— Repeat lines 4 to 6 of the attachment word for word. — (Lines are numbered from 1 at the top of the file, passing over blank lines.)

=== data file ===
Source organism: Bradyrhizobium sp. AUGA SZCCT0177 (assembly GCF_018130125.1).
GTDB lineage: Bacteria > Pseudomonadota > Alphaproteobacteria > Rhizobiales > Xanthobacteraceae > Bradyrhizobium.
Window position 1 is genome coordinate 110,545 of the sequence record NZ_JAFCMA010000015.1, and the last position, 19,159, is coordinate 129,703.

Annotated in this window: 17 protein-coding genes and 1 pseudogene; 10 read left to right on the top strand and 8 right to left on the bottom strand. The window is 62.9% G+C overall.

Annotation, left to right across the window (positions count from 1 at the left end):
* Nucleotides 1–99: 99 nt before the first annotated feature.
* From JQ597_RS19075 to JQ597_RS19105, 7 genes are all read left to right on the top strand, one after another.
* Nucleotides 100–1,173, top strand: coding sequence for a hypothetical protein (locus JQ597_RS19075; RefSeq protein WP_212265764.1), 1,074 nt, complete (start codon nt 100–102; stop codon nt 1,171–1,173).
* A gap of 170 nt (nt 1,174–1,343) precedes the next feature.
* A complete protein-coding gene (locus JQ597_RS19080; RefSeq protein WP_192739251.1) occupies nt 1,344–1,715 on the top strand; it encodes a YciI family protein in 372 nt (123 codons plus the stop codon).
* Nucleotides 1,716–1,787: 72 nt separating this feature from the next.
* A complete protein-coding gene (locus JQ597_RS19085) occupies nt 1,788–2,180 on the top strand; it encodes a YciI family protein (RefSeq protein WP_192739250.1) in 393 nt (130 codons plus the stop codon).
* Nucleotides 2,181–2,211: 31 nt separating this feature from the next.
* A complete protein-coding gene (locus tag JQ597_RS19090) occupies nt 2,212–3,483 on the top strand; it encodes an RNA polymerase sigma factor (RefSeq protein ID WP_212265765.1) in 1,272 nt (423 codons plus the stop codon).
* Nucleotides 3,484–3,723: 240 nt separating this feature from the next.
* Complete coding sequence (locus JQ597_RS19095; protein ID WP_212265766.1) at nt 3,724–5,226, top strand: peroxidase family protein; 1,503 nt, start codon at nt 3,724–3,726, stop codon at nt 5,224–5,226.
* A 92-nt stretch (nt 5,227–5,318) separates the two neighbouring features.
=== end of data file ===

Annotated in this window: 17 protein-coding genes and 1 pseudogene; 10 read left to right on the top strand and 8 right to left on the bottom strand. The window is 62.9% G+C overall.

Annotation, left to right across the window (positions count from 1 at the left end):
* Nucleotides 1–99: 99 nt before the first annotated feature.